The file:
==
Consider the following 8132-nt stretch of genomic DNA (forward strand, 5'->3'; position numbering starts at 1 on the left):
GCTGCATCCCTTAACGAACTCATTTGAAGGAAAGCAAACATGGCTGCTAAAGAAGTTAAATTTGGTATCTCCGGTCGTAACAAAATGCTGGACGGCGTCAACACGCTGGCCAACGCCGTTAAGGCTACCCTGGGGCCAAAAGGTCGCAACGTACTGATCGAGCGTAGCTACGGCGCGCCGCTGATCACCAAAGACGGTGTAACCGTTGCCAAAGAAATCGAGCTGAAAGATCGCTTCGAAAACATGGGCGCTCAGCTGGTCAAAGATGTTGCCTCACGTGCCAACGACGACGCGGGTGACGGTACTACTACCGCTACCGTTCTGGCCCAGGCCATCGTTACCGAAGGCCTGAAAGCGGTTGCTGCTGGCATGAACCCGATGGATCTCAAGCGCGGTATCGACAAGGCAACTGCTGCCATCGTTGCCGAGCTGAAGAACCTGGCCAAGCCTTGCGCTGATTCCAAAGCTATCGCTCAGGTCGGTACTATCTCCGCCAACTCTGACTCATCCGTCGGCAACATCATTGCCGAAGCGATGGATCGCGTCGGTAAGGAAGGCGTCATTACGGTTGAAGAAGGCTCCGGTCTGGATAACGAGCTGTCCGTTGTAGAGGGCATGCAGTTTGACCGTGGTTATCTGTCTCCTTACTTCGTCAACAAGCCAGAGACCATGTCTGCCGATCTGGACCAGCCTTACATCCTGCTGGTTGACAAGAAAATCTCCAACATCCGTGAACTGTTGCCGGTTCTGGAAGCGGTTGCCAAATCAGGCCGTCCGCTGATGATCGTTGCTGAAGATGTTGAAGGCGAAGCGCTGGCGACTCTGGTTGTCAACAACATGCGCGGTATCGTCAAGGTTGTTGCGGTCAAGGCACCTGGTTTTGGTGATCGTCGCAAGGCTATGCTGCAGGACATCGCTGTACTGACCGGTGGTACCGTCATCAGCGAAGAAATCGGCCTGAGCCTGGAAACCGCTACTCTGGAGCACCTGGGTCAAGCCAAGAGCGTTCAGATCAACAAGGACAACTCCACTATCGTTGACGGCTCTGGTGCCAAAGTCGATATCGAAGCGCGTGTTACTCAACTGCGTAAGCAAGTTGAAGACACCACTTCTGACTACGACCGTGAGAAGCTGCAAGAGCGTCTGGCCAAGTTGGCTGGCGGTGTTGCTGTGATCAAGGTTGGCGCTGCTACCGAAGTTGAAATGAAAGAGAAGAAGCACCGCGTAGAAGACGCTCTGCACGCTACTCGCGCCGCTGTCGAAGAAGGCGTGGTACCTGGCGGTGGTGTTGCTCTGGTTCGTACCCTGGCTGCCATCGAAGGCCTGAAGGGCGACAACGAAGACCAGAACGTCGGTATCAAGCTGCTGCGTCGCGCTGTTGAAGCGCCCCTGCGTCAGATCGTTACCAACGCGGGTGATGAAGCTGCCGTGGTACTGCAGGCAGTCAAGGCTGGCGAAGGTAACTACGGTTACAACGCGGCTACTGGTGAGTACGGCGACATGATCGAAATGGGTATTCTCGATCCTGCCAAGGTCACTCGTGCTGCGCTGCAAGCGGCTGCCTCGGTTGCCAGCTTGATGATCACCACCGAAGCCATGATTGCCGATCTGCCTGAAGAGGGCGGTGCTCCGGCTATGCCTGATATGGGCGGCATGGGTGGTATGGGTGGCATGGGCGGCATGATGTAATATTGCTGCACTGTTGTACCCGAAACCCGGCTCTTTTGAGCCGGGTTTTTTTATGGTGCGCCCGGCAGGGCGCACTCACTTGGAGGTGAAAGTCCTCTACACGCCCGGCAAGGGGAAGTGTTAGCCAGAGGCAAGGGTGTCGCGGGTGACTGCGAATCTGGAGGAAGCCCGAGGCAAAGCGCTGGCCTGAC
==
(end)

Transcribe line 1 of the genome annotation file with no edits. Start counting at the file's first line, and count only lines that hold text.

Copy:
Consider the following 8132-nt stretch of genomic DNA (forward strand, 5'->3'; position numbering starts at 1 on the left):